Fan Lounge: When you’re all partied and panelled out at a big convention, take a little time out to sit and relax (or stand in a corner if it’s packed) in the Fan Lounge or hospitality suite. Usual features are comfy chairs (Not the comfy chair!), free food and drink, a profusion of reading material in the form of fanzines, and plenty of company if you want to chat. The Fan Lounge at Aussiecon was to have been run by Melbourne’s foremost fanzine fans Ian Gunn and Karen-Pender Gunn, but now, alas, Ian won’t be here to see it.
Fanzine: See Zine. Note – not all fanzines are science fiction related, or even produced by members of the SF community. Strictly speaking, a fanzine is simply a publication produced, with no expectation of financial gain, by someone who’s very enthusiastic about their particular hobby or profession i.e. for the love of it. These fanzines can be about almost anything, for example a rather interesting zine I just received from an archaeologist (Ichthyoelectroanalgesia, Sean Mclachlan PO Box 3734 Tucson AZ 85622-3734), which is largely devoted to matters historical. Interestingly, every major zine-publishing subgroup (skateboarders, underground musicians, petrol-heads, etc.) thinks that they were the ones who invented the ‘fanzine’ and that everyone else copied.
Fanzine fans: people whose main involvement with fandom comes through reading and contributing to fanzines. There’s one big plus in being a fanzine fan – the fanzine community is multi-national, and in return for a relatively small amount of effort and expense (printing and postage costs) you get to share in the thoughts and lives of people from all around the world.
FAPA: Fantasy Amateur Press Association. The oldest continuous APA in existence (it started in 1937) FAPA is a renowned haunt of BNFs and professional SF authors. There are normally 65 members in FAPA, but the roll-call’s a bit short at the moment, so they’re looking for fresh blood (or they were in November, when I signed up). Mailings run to about 300 pages, four times a year. If you’ve got a known track record in fanzine fandom (ie.produce/contribute to fanzines) and are interested, write to Robert Lichtman at PO Box 30, Glen Ellen, California 95442 USA and he’ll explain the details to you.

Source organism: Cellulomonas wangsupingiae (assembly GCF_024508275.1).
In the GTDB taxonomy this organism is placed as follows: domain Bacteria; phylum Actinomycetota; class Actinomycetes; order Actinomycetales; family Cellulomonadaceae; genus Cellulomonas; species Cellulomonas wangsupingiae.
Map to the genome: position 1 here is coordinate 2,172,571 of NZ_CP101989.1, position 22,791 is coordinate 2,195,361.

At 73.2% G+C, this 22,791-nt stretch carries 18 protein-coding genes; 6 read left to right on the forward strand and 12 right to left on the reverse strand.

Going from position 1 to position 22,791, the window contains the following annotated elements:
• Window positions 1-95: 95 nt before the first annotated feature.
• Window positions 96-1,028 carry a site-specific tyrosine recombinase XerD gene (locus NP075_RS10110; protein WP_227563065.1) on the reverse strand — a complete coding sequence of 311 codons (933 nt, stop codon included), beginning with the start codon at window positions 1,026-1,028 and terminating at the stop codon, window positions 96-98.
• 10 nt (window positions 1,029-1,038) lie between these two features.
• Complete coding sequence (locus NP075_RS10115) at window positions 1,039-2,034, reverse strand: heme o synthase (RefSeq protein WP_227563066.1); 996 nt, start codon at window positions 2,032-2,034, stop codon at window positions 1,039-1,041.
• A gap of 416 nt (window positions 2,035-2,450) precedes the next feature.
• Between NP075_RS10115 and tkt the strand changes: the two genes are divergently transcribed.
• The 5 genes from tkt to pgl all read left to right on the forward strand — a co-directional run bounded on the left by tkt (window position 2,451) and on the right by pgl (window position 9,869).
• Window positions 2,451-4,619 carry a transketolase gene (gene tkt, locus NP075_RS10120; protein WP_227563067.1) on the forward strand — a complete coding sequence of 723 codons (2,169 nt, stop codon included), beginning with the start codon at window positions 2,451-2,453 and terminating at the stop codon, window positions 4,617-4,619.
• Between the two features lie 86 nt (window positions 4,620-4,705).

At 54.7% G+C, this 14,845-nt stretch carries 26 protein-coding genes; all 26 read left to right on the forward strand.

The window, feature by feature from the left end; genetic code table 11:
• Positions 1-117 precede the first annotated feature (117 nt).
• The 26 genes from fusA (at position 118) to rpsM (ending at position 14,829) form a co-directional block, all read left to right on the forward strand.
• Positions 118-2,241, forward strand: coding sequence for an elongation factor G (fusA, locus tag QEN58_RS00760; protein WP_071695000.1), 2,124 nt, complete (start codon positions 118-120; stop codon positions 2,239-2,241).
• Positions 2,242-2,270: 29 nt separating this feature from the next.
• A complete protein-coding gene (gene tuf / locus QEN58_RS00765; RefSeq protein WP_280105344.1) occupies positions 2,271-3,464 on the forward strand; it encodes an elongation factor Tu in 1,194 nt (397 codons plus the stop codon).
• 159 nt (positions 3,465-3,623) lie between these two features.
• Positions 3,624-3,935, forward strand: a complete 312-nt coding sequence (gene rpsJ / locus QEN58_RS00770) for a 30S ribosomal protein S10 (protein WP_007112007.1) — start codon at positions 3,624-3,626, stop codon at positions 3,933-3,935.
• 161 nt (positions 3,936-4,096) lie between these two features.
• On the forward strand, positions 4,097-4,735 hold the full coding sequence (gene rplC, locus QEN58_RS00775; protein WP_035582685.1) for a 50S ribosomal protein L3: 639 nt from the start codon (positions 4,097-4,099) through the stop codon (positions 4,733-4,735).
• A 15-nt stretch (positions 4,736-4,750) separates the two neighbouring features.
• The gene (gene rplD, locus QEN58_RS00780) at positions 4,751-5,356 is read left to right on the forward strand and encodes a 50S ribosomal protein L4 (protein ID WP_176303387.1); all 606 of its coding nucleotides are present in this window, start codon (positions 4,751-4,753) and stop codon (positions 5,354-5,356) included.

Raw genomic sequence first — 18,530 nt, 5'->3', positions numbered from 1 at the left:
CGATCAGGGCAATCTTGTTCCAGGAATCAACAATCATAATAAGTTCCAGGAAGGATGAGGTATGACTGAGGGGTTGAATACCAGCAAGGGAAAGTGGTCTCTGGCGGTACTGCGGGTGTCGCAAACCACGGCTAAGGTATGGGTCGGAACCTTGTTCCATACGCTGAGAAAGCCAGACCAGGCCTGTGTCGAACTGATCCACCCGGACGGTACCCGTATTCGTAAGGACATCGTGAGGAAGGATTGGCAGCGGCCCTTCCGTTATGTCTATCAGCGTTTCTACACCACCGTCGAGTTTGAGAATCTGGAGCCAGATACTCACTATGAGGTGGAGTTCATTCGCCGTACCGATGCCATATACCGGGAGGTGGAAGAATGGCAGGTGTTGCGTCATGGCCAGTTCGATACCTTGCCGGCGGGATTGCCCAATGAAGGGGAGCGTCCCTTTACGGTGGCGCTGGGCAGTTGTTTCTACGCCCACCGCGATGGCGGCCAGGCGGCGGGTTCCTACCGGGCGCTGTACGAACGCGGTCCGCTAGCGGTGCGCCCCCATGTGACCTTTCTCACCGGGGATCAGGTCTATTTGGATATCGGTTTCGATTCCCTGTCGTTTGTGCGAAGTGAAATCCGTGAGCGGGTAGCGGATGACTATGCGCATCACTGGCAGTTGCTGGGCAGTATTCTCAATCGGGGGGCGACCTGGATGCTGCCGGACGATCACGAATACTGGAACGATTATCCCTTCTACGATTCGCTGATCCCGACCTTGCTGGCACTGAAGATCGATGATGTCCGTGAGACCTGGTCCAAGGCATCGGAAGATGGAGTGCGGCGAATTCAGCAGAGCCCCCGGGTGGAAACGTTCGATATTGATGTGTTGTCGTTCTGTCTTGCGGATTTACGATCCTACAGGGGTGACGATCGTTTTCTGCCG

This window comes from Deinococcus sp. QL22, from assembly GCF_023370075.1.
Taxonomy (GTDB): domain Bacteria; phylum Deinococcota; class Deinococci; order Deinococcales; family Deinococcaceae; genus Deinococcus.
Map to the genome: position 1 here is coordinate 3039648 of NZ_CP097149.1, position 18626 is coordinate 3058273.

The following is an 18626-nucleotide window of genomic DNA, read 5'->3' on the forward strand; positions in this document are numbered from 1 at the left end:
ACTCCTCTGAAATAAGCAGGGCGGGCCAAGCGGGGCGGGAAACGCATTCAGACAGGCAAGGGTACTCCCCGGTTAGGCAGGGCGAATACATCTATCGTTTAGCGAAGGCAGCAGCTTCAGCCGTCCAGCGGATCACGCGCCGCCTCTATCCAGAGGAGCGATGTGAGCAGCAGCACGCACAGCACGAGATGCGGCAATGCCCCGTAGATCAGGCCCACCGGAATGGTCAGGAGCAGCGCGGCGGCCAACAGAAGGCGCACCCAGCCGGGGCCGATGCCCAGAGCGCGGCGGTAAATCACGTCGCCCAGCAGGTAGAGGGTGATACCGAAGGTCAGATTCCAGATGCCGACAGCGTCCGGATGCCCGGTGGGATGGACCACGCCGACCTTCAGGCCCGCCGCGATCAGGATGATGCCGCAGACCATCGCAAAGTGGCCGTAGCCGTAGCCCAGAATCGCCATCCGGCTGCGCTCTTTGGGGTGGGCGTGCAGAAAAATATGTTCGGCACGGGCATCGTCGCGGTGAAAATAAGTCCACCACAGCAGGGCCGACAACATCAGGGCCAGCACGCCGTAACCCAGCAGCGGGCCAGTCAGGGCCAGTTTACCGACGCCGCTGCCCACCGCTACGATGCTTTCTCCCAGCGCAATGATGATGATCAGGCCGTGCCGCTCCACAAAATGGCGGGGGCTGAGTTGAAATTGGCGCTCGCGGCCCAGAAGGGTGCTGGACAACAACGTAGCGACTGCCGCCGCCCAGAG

Fen: plural of fan.
FFANZ: the Fan Fund for Australia and New Zealand. I didn’t know that there were any fans in New Zealand apart from Lyn McConchie, but there must be as this Fan Fund is still going strong. The latest winner was a small stuffed toy named ‘Renaldo the party sheep’ who went over to the Land of the Long White Cloud to catch up with his relatives. As stuffed toys have a bit of trouble writing trip reports/managing Fan Funds, his fellow FFANZ candidates accompanied him on his trip and will presumably take responsibility for the next FFANZ race.
FIAWOL: Stands for Fandom Is A Way of Life. You are warned.
Fillo: a small illustration or cartoon used to fill a gap in a fanzine. Fandom’s most prolific-ever producer of fillos would have to be Bill Rotsler. Although he died in 1997, he produced so many fillos during his lifetime that new ones will still be appearing in the year 2010.
FOOLs: no, not people who don’t like science fiction. These are the
Friends Of Old Langford (I don’t know who dreamed up the acronym) supporters
of a special once off Fan Fund (the ALF) to bring Dave Langford out to
Australia for Aussiecon. I don’t know who’s in charge off the top of my
head, but you could try asking Marc Ortlieb – he knows everything.
These were used to check my facts – dates, places, names and addresses. Oh, I guess that’s just about everything I wrote…
ä The Encyclopedia of Science Fiction
by John Clute and Peter Nicholls,
St Martin’s Griffin 1995 edition.
I recommend this book highly to anyone looking for a general SF reference. It’s not cheap, but it’s the best $50 I ever spent. I discover new and interesting things every time I get it out. I have to say I’m still amazed to see people who I’m coming to know written about in a textbook. I wish they’d hurry up and produce a paperback edition of the companion Encyclopedia of Fantasy.
Dale Speirs, Box 6830, Calgary, Alberta, CANADA T2P 2E7
ä Thyme/The Australian Science Fiction News Magazine
Alan Stewart, PO Box 222, World Trade Centre, Melbourne, Vic. 8005.
ä The Australian Science Fiction Bullsheet
Marc Ortlieb, PO Box 215, Forest Hill Vic 3131
ä The Space Cadet Gazette #9 & 10
R. Graeme Cameron, 1855 West 2nd Ave, Apt. #110, Vancouver, British Columbia, Canada V6J 1J1